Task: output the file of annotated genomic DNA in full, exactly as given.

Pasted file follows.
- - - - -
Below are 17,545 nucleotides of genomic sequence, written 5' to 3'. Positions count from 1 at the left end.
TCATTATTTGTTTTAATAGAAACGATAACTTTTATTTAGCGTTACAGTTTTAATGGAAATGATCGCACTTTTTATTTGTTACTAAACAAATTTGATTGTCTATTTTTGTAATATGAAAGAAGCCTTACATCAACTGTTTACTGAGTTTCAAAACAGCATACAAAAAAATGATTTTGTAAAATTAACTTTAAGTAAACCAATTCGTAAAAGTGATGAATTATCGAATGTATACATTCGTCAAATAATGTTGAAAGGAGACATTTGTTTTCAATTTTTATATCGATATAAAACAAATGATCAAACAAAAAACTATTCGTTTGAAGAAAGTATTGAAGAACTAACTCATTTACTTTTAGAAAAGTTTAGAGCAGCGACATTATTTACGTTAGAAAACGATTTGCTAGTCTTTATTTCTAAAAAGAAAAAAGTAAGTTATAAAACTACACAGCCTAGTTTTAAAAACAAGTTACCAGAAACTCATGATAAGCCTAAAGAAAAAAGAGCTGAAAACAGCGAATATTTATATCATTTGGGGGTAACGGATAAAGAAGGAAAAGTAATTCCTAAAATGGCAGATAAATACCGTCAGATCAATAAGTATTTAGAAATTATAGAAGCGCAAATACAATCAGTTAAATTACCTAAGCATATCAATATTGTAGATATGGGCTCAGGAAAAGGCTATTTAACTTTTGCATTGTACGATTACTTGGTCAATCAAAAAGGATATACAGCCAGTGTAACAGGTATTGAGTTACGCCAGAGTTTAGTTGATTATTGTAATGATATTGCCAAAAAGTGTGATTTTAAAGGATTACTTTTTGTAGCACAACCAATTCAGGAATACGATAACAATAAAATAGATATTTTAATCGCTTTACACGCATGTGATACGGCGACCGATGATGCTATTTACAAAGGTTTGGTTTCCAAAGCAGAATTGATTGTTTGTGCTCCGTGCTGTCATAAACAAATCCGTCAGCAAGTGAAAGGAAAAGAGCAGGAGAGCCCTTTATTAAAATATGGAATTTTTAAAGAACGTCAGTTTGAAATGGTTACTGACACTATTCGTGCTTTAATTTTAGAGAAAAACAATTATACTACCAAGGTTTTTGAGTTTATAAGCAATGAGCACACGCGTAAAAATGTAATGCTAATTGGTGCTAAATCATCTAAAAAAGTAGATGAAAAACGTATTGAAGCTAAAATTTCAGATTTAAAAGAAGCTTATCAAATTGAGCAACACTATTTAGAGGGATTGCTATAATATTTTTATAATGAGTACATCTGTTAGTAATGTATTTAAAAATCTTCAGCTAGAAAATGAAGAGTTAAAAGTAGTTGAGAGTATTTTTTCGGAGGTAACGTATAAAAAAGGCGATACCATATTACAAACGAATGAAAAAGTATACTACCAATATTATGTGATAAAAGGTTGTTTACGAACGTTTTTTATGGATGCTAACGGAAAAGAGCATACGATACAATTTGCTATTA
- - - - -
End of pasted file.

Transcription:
Below are 17,545 nucleotides of genomic sequence, written 5' to 3'. Positions count from 1 at the left end.
TCATTATTTGTTTTAATAGAAACGATAACTTTTATTTAGCGTTACAGTTTTAATGGAAATGATCGCACTTTTTATTTGTTACTAAACAAATTTGATTGTCTATTTTTGTAATATGAAAGAAGCCTTACATCAACTGTTTACTGAGTTTCAAAACAGCATACAAAAAAATGATTTTGTAAAATTAACTTTAAGTAAACCAATTCGTAAAAGTGATGAATTATCGAATGTATACATTCGTCAAATAATGTTGAAAGGAGACATTTGTTTTCAATTTTTATATCGATATAAAACAAATGATCAAACAAAAAACTATTCGTTTGAAGAAAGTATTGAAGAACTAACTCATTTACTTTTAGAAAAGTTTAGAGCAGCGACATTATTTACGTTAGAAAACGATTTGCTAGTCTTTATTTCTAAAAAGAAAAAAGTAAGTTATAAAACTACACAGCCTAGTTTTAAAAACAAGTTACCAGAAACTCATGATAAGCCTAAAGAAAAAAGAGCTGAAAACAGCGAATATTTATATCATTTGGGGGTAACGGATAAAGAAGGAAAAGTAATTCCTAAAATGGCAGATAAATACCGTCAGATCAATAAGTATTTAGAAATTATAGAAGCGCAAATACAATCAGTTAAATTACCTAAGCATATCAATATTGTAGATATGGGCTCAGGAAAAGGCTATTTAACTTTTGCATTGTACGATTACTTGGTCAATCAAAAAGGATATACAGCCAGTGTAACAGGTATTGAGTTACGCCAGAGTTTAGTTGATTATTGTAATGATATTGCCAAAAAGTGTGATTTTAAAGGATTACTTTTTGTAGCACAACCAATTCAGGAATACGATAACAATAAAATAGATATTTTAATCGCTTTACACGCATGTGATACGGCGACCGATGATGCTATTTACAAAGGTTTGGTTTCCAAAGCAGAATTGATTGTTTGTGCTCCGTGCTGTCATAAACAAATCCGTCAGCAAGTGAAAGGAAAAGAGCAGGAGAGCCCTTTATTAAAATATGGAATTTTTAAAGAACGTCAGTTTGAAATGGTTACTGACACTATTCGTGCTTTAATTTTAGAGAAAAACAATTATACTACCAAGGTTTTTGAGTTTATAAGCAATGAGCACACGCGTAAAAATGTAATGCTAATTGGTGCTAAATCATCTAAAAAAGTAGATGAAAAACGTATTGAAGCTAAAATTTCAGATTTAAAAGAAGCTTATCAAATTGAGCAACACTATTTAGAGGGATTGCTATAATATTTTTATAATGAGTACATCTGTTAGTAATGTATTTAAAAATCTTCAGCTAGAAAATGAAGAGTTAAAAGTAGTTGAGAGTATTTTTTCGGAGGTAACGTATAAAAAAGGCGATACCATATTACAAACGAATGAAAAAGTATACTACCAATATTATGTGATAAAAGGTTGTTTACGAACGTTTTTTATGGATGCTAACGGAAAAGAGCATACGATACAATTTGCTATTA